Naturally, we'll have to wait and see how those theoretical upgrades translate in real-world experiences. Fortunately, the wait will apparently be over relatively soon, as Snapdragon 855 Plus-based commercial devices are scheduled to be released as early as the second half of 2019. Yup, that means the next wave of Android flagships, including the likes of Samsung's Galaxy Note 10, Google's Pixel 4, and the OnePlus 7T Pro, could come powered by this marginally improved SoC.



1. Bankz

Posts: 2550; Member since: Apr 08, 2016

Certainly not the Galaxy note.

2. Iodine

Posts: 1515; Member since: Jun 19, 2014

Might get a little closer to the A12.

3. sgodsell

Posts: 7621; Member since: Mar 16, 2013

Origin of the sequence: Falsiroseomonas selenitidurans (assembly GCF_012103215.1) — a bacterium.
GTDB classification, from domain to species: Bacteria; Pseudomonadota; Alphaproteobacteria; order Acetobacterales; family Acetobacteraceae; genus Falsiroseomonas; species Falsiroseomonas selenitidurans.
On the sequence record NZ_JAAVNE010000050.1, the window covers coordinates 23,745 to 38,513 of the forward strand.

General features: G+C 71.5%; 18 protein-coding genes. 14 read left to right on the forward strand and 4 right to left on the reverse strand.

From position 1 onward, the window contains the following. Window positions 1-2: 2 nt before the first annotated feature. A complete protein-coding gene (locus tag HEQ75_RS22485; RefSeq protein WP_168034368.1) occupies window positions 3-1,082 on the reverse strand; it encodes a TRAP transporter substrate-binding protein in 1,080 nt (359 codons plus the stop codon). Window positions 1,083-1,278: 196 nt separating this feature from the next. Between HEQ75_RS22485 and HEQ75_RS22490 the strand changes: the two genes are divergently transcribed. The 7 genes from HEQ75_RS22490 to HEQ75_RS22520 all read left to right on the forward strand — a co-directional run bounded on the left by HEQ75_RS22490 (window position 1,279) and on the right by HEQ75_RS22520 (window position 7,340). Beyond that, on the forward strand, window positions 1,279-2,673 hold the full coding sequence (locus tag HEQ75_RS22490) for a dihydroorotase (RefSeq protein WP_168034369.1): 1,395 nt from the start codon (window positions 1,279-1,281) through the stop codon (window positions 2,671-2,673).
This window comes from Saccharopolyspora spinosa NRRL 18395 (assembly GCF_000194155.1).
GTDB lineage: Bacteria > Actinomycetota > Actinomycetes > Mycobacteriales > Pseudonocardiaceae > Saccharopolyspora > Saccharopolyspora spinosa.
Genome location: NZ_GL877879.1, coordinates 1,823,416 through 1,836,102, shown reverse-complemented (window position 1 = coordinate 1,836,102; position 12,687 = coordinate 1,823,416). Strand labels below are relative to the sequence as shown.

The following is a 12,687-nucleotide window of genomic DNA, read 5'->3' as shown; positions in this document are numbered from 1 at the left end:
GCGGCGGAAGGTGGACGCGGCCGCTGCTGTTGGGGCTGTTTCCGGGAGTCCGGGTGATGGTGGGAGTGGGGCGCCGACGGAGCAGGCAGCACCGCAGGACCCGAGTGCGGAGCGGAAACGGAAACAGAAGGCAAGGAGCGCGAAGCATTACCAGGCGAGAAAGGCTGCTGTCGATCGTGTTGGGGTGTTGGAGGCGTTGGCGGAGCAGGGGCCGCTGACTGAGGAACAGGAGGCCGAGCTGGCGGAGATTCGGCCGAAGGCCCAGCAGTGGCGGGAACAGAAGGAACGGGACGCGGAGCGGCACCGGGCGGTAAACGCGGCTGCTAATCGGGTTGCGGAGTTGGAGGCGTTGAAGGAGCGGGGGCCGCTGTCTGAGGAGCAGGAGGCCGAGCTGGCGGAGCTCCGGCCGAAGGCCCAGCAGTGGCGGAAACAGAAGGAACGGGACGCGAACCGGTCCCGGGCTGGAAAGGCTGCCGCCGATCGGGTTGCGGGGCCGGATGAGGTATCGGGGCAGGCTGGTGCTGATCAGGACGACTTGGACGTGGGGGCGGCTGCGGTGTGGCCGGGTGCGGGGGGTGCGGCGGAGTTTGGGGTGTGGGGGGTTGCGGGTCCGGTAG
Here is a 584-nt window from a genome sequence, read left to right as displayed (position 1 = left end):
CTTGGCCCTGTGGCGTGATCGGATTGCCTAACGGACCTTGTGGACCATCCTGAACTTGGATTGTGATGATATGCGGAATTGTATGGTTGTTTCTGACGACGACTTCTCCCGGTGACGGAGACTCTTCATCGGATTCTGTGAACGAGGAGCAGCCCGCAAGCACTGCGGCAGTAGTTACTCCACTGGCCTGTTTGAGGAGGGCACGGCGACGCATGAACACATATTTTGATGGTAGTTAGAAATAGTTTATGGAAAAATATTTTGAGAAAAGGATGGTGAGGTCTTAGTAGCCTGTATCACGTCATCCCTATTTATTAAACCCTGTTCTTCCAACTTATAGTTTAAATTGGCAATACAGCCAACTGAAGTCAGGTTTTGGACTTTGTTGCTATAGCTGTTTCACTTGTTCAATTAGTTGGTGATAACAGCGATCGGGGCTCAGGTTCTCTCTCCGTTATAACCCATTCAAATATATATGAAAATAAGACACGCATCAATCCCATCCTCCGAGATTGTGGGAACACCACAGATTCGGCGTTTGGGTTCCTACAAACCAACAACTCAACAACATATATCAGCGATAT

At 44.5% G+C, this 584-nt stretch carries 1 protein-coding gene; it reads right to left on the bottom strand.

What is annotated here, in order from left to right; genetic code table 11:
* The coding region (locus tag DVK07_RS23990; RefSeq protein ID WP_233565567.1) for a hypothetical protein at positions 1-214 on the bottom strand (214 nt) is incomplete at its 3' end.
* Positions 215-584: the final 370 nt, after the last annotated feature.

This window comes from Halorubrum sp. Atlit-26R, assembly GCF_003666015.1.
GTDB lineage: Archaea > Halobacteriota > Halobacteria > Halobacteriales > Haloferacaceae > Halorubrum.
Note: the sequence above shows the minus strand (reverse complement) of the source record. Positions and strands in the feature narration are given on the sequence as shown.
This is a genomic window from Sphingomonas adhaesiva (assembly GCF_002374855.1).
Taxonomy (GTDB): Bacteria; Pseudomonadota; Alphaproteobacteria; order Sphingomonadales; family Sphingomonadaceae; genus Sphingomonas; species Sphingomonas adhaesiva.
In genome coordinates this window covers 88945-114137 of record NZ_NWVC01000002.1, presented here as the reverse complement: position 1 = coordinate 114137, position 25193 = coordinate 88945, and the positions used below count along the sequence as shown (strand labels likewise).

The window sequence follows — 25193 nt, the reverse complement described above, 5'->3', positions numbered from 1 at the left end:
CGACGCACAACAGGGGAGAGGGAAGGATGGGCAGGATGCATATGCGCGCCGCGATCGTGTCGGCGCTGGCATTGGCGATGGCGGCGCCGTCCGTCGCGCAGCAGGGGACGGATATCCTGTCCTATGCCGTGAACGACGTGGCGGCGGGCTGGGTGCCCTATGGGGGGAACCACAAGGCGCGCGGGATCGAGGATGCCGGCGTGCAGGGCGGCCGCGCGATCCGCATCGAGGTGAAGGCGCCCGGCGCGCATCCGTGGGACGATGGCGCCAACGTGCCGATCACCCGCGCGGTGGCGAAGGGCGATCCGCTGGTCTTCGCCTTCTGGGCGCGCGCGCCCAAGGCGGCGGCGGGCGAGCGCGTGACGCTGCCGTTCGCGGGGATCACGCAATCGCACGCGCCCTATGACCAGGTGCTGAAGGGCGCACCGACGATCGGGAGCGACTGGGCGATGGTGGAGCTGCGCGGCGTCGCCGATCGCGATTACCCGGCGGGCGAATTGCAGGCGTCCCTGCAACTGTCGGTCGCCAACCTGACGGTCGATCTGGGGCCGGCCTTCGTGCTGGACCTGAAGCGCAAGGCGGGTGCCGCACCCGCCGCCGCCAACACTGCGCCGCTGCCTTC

The A12 is slower in a number of areas. Especially graphics when compared to the SD 855. A lot of the graphics test will still compare iOS Metal to OpenGL tests. That is so wrong, especially when they should be compared to Vulkan vs Metal.

5. alaw.14

Posts: 431; Member since: Sep 10, 2013

Exactly! People seem to ignore the whole soc. Sd 855 also beats the a12 in areas such as the modem, isp, dsp, npu, and physics simulations. Vulkan is definetly becoming more widespread, so the future is interesting. Sd 855+ is going to be a beast chip, but the a13 might walk it until the sd 865 comes out.

7. Ninetysix

Posts: 2966; Member since: Oct 08, 2012

Vulkan vs Metal tests here. It doesn't even come close to A12. What are you smoking broski? https://www.anandtech.com/show/13786/snapdragon-855-performance-preview/5

11. Tsepz_GP

Posts: 1226; Member since: Apr 12, 2012

A lot of people like to talk loud and hate the truth. The A12 absolutely smoked the 855 and will do the same to the 855+. I don’t see the point in comparing Android and iOS chips though, as both OSs work differently and prioritize their workloads differently to.